The iFruit company recently addressed the new iPad heat problems that many users have complained about with their usual caring attitude. Their official position is that the new iPad operates within specs and if anyone has a problem they should contact customer service. This is the same attitude they have had with every problem that was reported in the past for any iProduct. They have a history of keeping a lid on anything that may sound negative about all of their products, even if it’s true!

The second news concerns how much bandwidth the new 4G LTE version uses. If you have a 2GB per month data plan then you’ll be happy to know you can watch one hour of HD streaming video before you’ll have used an entire month’s data!! Every function, downloads, voice, video, even email, takes 2 to 4 times more bandwidth with the new iPad than it did with older models. I imagine we’ll be hearing a whole lot of screaming from people who find themselves running out of data or paying a whole lot more to use they’re expensive new tablet.

Wednesday, March 21, 2012

The HOT new iPad


It seems like the new iPad from the iFruit company is really hot in more ways than one. From what I’ve read there have been numerous reports of the lower left corner (when held in portrait mode) gets very hot. Several of the reports I’ve seen say it gets so hot and error message pops up saying the iPad should be turned off and allowed to cool down before using it again.

It will be interesting to see if the same media outlets that hyped the new iPad so loudly last week will mention the problems at all. Fanbois and gurls never like to hear anything negative said about there precious iFruit products. iFruit Phablets have problems just like any other technology products and users shouldn’t be afraid to talk about the bad as well as the good.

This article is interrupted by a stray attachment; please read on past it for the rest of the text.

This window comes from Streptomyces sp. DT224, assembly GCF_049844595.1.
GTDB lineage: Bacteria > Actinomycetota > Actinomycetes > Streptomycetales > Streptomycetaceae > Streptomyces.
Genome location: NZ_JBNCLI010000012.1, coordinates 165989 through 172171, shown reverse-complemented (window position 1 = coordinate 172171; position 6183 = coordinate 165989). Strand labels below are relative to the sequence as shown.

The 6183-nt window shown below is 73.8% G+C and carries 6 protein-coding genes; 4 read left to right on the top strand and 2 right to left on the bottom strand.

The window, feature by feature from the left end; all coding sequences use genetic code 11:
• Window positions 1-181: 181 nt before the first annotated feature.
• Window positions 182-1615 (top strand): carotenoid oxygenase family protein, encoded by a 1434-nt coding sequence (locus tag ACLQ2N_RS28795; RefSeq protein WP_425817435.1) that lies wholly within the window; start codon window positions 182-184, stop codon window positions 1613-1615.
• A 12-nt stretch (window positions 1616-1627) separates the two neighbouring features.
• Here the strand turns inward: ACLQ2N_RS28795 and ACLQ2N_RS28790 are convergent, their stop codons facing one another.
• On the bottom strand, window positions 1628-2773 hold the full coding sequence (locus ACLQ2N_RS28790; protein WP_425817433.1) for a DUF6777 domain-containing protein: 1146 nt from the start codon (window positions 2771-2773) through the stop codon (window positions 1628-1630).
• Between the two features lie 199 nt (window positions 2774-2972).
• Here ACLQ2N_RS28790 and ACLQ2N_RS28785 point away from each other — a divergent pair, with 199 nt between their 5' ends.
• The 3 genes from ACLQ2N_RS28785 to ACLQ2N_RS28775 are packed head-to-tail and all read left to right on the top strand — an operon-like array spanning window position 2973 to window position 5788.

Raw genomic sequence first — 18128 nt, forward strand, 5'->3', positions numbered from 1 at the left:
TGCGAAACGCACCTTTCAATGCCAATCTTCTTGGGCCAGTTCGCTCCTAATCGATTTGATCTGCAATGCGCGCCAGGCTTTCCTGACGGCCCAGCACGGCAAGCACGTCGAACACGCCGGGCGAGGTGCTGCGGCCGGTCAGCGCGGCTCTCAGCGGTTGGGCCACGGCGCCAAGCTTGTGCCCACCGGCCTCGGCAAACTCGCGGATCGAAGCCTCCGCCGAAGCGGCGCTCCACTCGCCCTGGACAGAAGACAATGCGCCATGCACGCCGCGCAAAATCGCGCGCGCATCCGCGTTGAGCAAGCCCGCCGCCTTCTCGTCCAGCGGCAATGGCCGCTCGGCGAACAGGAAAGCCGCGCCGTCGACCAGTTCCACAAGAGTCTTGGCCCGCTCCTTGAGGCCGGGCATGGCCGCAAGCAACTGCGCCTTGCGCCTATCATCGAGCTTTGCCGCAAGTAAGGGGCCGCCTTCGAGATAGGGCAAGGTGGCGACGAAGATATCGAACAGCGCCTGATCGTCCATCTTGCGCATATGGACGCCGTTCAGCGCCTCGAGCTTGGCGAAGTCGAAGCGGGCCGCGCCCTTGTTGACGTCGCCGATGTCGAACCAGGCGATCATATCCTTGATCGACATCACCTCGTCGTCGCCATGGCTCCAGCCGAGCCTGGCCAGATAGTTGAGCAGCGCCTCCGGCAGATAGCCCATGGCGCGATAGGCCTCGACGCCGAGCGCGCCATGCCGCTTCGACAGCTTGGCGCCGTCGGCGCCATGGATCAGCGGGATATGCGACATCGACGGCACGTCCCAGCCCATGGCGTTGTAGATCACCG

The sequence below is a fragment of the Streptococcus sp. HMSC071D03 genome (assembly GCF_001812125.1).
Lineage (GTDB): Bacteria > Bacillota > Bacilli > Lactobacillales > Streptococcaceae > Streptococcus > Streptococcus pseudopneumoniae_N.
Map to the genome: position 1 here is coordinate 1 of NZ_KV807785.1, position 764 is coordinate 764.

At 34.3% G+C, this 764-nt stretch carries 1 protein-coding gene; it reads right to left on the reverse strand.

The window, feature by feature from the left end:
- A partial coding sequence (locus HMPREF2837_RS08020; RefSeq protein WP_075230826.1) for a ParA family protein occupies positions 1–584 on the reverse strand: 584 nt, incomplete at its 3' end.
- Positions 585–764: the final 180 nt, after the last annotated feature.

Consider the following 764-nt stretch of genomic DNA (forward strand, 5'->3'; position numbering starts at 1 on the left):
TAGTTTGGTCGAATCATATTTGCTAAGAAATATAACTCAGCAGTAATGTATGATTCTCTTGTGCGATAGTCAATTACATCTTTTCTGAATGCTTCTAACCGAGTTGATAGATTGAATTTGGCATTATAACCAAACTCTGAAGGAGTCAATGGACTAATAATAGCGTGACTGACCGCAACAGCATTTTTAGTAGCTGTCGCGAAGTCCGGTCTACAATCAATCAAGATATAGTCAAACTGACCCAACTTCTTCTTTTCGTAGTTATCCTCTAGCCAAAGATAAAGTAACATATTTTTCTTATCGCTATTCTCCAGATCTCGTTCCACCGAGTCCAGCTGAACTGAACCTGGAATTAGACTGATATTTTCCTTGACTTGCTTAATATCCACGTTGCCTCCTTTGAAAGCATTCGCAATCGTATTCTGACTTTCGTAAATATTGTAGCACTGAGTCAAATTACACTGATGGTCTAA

Our readers know that they can depend on us to tell them both the good side and bad side of the products we review.

Tuesday, March 20, 2012

April issue is out


The April edition of our ePub was distributed this morning. It includes the normal mix of interesting, informative columns and excellent software and hardware reviews.

For digital photographers there are several great reviews that are well worth reading, including pieces on cameras from Leica, Fujifilm and Olympus. On the software front look for the review on tax software and on the Win8 beta.

There’s something for everyone so just email me if you’re not a subscriber but want to become one.

Monday, March 19, 2012

The Future of Phablets


With the introduction of the “new iPad” we had hoped there would be an influx of new Phablets for us to review. Instead there seems to be a very clear movement towards consolidation in the market. “What does that mean?”, you ask. Simple. Many of the vendors who produced Phablets in 2011 have put their products on “hiatus”.

In my opinion manufacturers of Tablets are missing the boat completely. All they need to do when they evaluate their products and sales potential is to look at the Smartphone market.

The iFruit company once was the big seller in the market with their iPhones. Today, Android phones are the biggest sellers. One company doesn’t sell more phones than iFruit but they all sell lots and lots of phones. They need to approach Tablets the same way.

iFruit Fanbois and gurls will continue to buy iFruit products because the are “true believers”. However, for the rest of the billions of people on Earth who want the best product for their hard earned money, Android makers must continue to produce new, and innovative, products. Never fear, the Dark Side can be defeated.

Sunday, March 18, 2012

Olympus Standard Zoom Lenses


Over the past few years we’re reviewed several Olympus PEN cameras. All of them have been excellent and each camera was much better than it’s predecessor. Obviously Olympus really cares about the PEN series and does a great job of improving each new version of the camera.

The interesting thing is that all of them were sent to us with a 14-42mm f/3.5-5.6 zoom lens. Why is that interesting you ask? Simple. Every single one of them is a very different lens!

Look for a review in our ePub in an upcoming issue of all of the lenses because it’s very interesting. Size, shape, weight, construction are all different and we want to see how they compare head-to-head.

Saturday, March 17, 2012